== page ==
History passes by very fast in our fast-changing world.
This month it is a quarter of a century since the wave of strikes on the Baltic coast of Poland that rocked that Communist country and played a key role in initiating the sequence of events that lead to the collapse of communism in Europe and the reunification of our continent.
These very days – a quarter of a century ago – representatives of 50 000 to 90 000 striking workers in some 260 enterprises along the entire Baltic coast come together to set up a committe that issued a 21-point manifesto with demands that challenged the very foundation of the regime.
Based also on the experience of the suppresed weave of strikes a decade earlier, the strikers this time decided to put forward demands that were also of an obvious political nature.
Apart from de facto demanding that free trades unions should be established, they asked for censorship to be abolished and political prisoners to be released.
Some of the demands made in August 1980 in Gdansk were very pragmatic and of an economic and social nature. Communism was characterized by constant shortages of consumer goods and bad management and as a result, workers’ protests in different countries of the communist bloc erupted. Previously, they had often been suppressed by a combination of force and promises of pay rises.
In Gdañsk in August 1980, the regime initially followed this pattern and agreed to significant pay increases for workers. But that wasn’t enough. The strike went on and grew in size and impact – and at the end the regime had little alternative than to agree to the 21 demands.
The immediate result of the acceptance of the demands was the foundation of the independent free trades union NSZZ Solidarnosc, which had more than 10 million members and became a massive social and political movement.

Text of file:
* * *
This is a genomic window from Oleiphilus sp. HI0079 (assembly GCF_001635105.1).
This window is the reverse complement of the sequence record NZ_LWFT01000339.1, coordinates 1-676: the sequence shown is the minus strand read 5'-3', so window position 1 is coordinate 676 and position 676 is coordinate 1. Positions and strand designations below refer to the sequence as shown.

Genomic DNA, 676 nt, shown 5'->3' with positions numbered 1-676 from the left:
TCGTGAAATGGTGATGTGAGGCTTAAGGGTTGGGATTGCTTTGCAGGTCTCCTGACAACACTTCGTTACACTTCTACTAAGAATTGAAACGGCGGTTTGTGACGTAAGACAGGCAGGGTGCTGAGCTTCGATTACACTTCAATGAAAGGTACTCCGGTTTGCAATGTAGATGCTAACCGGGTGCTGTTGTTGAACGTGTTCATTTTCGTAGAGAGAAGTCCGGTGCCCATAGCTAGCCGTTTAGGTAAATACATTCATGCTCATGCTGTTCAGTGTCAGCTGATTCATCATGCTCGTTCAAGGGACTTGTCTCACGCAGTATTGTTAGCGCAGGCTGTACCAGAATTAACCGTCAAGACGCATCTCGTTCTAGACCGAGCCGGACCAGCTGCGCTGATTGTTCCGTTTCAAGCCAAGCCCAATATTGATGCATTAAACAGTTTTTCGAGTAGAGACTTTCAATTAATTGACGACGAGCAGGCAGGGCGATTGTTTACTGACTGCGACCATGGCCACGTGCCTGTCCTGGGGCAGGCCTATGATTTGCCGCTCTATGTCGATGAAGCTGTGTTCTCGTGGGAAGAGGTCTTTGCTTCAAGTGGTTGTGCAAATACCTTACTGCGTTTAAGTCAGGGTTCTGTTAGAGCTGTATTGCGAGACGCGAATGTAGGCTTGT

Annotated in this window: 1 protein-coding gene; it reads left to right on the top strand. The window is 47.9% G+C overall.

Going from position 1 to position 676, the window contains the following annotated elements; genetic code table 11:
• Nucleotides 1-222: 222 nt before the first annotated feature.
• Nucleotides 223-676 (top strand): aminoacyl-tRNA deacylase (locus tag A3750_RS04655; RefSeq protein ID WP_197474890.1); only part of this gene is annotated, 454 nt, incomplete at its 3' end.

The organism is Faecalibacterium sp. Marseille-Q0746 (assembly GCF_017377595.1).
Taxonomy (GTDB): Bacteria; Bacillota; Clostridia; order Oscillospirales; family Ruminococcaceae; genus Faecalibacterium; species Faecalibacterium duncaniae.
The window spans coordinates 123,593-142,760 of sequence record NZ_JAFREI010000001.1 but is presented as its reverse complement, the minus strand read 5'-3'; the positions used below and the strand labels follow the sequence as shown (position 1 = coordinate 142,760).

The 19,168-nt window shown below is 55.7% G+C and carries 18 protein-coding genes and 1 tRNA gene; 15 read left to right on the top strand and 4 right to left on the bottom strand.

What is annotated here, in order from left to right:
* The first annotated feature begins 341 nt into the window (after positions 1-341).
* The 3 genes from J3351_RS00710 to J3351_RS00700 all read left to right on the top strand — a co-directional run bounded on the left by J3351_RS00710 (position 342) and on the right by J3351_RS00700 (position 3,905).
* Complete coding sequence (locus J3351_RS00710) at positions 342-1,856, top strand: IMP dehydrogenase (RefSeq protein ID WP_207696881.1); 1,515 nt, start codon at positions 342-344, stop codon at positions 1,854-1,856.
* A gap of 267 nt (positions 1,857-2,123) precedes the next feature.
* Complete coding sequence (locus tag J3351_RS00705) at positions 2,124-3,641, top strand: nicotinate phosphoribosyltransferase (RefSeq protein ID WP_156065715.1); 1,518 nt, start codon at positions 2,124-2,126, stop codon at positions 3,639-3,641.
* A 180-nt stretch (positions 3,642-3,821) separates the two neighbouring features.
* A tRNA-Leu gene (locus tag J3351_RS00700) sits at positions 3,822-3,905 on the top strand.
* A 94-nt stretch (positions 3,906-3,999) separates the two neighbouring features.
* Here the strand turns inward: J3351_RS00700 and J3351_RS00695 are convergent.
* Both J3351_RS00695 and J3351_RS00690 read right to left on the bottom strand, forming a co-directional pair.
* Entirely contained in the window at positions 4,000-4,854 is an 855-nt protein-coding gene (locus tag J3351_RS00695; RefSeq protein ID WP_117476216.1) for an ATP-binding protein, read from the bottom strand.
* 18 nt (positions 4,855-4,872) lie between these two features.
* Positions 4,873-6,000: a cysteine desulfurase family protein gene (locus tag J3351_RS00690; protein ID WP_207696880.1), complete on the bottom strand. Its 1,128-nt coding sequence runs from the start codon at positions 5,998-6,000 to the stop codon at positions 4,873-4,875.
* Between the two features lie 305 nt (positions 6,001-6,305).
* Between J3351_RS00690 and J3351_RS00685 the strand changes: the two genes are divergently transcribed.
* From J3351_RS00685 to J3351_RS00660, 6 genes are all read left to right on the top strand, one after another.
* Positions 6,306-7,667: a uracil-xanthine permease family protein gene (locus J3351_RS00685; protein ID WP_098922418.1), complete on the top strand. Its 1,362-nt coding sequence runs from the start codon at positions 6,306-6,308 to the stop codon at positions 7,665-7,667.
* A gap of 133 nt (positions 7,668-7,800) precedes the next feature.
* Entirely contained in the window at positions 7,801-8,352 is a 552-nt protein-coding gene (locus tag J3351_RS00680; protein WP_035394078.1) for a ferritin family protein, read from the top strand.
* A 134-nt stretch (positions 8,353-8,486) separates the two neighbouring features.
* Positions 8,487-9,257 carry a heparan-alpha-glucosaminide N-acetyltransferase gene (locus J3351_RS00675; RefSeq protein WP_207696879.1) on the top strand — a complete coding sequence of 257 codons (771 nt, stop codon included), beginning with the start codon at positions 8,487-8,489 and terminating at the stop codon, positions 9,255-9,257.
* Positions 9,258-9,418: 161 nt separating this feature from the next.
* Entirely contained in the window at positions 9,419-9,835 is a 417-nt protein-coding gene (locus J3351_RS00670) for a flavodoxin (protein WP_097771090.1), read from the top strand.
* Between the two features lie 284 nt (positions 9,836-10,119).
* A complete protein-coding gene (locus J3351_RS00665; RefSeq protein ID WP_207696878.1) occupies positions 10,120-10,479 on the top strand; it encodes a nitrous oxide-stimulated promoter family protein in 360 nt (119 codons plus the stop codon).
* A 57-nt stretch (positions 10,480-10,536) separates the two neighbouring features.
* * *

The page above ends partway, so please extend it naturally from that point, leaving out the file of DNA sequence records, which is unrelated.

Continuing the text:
The political confrontation that followed between a retreating and desperate regime and the new aspirations of freedom brought Poland to the brink of Soviet military invasion and eventually the imposition of martial law, a brutal crackdown and the outlawing of Solidarnosz in December 1981.
But Solidarnosz survived as an underground organization and formed a team of negotiators, who held talks with the government at the so-called round table in 1989. The communist party was forced to make new concessions, which led to the first democratic elections in the communist bloc. Subsequently, the elections became an impetus for other countries of the Soviet bloc to fight for freedom and fostered the collapse of the Soviet empire from 1989 and onwards.
When the striking workers at the Lenin Shipyards in Gdansk challenged the authorities, they paved the way for the development that would not only lead to the collapse of the Soviet Empire in Europe, but also to their country Poland today being a proud and important member of both the European Union and NATO.
It is certainly an event both remembering and celebrating.